COMMONWEALTH v. Mario ROMAN.
After a jury trial in the Superior Court, the defendant was convicted as a joint venturer of trafficking in cocaine with a net weight of more than fourteen grams (and less than twenty-eight grams), possession of marijuana with the intent to distribute, and two counts (one for each illegal narcotic) of doing so in a school zone. On appeal, the defendant argues that (1) he was convicted of an offense for which he was not indicted; and (2) that the evidence was insufficient to sustain his convictions. We affirm.
1. Background. The evidence presented to the jury included the following. Fall River police officers observed a red Ford Explorer sport utility vehicle (SUV) enter the parking lot of a pizzeria and back into a parking space. Two individuals (later identified as Paul Ledoux and Kelly Devarie) immediately approached the passenger side of the vehicle and handed the front-seat passenger what appeared to be folded up currency. The front-seat passenger pointed to the rear of the vehicle, and the rear passenger handed Devarie an object, which she put in her left coat pocket. Ledoux and Devarie then got in the back seat of the vehicle, and it drove away. When it stopped on another street in front of a house, police cruisers, which had followed it, blocked the vehicle, and the police officers got out and approached the vehicle. An officer who approached the rear passenger side and opened the door saw Devarie throw a small white object on the floor. Another officer retrieved the object, which was later determined to be .53 grams of cocaine. Another officer observed the front-seat passenger bend down as if he were putting something under (or removing something from under) the front seat. The officer seized a bag containing marijuana from under the front passenger seat. Another officer found 13.66 grams of “crack” cocaine in the center console, which was midway between the driver and the front-seat passenger. A jacket was found in the rear passenger area; it was found to contain a total of 27.89 grams of crack cocaine and a substantial amount of cash. The jacket belonged to one Romero, the back-seat passenger.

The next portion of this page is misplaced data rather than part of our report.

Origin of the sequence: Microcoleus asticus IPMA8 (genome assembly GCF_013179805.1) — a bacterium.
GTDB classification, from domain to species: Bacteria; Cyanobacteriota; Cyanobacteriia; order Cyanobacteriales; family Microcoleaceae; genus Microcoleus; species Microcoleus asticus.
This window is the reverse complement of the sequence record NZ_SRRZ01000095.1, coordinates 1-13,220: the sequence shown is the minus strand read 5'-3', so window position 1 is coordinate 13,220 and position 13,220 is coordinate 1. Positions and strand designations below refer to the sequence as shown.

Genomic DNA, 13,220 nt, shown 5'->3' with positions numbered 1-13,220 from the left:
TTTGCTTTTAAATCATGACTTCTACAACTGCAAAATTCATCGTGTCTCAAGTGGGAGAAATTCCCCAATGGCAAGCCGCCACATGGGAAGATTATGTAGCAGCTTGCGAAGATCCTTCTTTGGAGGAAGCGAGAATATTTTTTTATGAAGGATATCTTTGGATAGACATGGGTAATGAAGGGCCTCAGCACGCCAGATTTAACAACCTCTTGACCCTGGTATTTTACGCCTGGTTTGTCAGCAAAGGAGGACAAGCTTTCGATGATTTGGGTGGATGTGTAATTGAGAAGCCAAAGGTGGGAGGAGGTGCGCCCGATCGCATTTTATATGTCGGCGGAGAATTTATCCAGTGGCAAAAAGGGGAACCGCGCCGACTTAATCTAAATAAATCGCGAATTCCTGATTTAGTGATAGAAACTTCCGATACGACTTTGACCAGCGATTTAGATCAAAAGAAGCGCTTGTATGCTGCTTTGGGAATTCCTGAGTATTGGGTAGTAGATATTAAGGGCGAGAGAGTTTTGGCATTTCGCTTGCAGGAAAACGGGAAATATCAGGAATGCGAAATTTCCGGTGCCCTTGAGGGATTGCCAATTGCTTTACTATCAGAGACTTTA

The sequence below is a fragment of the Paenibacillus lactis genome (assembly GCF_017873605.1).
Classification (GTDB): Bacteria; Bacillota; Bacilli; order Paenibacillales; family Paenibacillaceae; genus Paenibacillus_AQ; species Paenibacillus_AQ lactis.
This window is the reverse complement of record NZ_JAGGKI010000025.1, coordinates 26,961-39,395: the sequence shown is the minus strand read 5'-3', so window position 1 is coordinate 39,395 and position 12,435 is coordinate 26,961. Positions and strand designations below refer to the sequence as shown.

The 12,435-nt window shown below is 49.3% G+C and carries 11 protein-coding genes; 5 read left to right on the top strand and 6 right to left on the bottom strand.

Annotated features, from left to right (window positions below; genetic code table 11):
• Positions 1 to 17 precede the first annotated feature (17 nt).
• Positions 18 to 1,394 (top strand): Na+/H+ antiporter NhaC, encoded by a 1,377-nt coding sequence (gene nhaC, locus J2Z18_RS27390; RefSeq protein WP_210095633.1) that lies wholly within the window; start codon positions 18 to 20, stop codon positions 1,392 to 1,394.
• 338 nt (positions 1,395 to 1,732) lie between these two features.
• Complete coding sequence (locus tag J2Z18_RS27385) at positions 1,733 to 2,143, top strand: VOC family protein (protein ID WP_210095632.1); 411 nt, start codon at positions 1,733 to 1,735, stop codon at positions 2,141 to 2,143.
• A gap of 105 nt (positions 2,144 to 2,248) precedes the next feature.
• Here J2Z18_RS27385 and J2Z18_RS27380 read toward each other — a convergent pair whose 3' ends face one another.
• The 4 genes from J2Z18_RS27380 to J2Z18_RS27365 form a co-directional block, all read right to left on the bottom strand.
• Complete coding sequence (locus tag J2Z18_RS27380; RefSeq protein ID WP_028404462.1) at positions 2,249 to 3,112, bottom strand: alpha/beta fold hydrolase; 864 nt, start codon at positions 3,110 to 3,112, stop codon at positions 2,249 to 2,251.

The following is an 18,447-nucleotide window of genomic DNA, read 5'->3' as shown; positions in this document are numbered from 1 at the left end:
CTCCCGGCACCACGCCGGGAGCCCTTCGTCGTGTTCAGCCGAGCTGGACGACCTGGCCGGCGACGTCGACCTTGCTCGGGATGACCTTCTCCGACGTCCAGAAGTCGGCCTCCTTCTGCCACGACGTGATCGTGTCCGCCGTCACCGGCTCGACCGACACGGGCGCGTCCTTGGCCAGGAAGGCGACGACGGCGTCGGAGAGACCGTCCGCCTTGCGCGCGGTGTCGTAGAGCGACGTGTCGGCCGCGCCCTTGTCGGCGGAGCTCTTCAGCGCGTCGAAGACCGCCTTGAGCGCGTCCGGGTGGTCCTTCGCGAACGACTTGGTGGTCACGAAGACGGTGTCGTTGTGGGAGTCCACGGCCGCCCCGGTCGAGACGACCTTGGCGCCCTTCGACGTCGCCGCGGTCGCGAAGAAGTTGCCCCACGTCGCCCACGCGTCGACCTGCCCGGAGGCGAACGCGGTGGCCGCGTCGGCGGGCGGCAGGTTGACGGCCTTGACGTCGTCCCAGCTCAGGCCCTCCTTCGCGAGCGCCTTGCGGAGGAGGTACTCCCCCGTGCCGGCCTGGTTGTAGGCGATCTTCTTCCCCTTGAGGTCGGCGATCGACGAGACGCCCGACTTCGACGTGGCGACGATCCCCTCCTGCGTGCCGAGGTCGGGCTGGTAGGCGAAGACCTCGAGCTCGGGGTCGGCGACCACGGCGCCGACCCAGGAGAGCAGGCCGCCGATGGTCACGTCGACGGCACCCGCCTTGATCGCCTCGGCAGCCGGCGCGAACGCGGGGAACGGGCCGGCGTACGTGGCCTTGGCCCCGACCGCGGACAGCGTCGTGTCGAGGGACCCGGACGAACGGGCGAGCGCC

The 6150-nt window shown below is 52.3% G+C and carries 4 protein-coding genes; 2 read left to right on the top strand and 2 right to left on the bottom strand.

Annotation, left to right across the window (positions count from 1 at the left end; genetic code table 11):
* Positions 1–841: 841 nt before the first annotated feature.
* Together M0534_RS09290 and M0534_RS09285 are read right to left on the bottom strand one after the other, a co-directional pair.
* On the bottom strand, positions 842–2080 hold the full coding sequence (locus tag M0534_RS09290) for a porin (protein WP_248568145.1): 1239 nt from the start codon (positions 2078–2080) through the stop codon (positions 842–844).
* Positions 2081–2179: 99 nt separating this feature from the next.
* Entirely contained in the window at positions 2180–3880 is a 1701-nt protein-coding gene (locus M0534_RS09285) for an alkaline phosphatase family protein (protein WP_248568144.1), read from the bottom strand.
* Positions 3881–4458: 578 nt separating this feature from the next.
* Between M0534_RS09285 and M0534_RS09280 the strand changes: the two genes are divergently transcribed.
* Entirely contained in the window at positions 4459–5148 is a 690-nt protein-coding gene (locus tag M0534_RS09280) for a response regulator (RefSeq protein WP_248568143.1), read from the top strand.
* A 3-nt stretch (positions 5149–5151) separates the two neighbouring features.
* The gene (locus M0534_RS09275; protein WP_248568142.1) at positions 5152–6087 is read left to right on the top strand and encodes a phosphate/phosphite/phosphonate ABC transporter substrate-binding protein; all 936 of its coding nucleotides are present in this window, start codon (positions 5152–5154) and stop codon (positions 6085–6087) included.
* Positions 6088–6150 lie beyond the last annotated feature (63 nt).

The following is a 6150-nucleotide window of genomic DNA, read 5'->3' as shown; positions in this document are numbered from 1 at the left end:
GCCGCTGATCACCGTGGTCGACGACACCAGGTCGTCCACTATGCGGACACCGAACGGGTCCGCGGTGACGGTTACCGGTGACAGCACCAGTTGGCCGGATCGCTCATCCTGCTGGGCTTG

2. Adequacy of the indictment. The defendant claims that he was tried for a crime not included in the indictment, namely, trafficking in the cocaine found in a jacket belonging to Romero, an alleged joint venturer.
We begin with the indictment, which reads as follows.
“That [the defendant,] on or about January 4, 2005, ․ did traffick in a controlled substance, to wit: Cocaine, Class B, or any salt thereof, by knowingly or intentionally manufacturing, distributing, dispensing, or possessing with intent to manufacture, distribute or dispense, or bring into this Commonwealth, a net weight of fourteen grams or more of Cocaine, or any salt thereof, or a net weight of fourteen grams or more of any mixture containing Cocaine or salt thereof, in violation of Chapter 94C, Section 32E(b)(1) of the General Laws of Massachusetts. (G.L. Chap. 94C, Sec. 32E(b)(1)).”
The section of the statute cited at the conclusion of the indictment sets forth the punishment when the net weight of the cocaine is “[f]ourteen grams or more but less than twenty-eight grams.” G.L. c. 94C, § 32E(b )(1), as appearing in St.1992, c. 396, § 3.
According to the defendant, the reference to § 32E(b )(1) reflects the grand jury's conclusion that they only found probable cause to indict the defendant for less than twenty-eight grams of cocaine. The defendant reasons that the grand jury must have rejected any connection between him and the cocaine found in Romero's jacket (27.89 grams) and limited the indictment to the cocaine found in the center console of the vehicle he was driving (13.66 grams), plus the cocaine found in the packet discarded by Devarie (.53 grams). The defendant attempts to bolster this theory by relying on statements made by the prosecutor to the same effect during a hearing on his motion to dismiss. However, the prosecutor was merely suggesting his interpretation of what the grand jury had done. We do not view a prosecutor's interpretation of the intent of the grand jury as binding.
Contrary to the defendant's claim, there is no basis in the record for concluding that the grand jury intended the indictment to exclude any of the crack cocaine found during this incident. The grand jury minutes show that all three defendants were indicted together. The contraband was aggregated and introduced along with the relevant certificates of analysis at the single proceeding. See Commonwealth v. Ortiz, 431 Mass. 134, 137-140, 725 N.E.2d 1030 (2000). There was no attempt by the prosecutor to bifurcate a particular cache of narcotics and identify it with a particular defendant. The prosecutor's theory was obviously one of joint venture in which each defendant was equally culpable of trafficking in all the cocaine seized.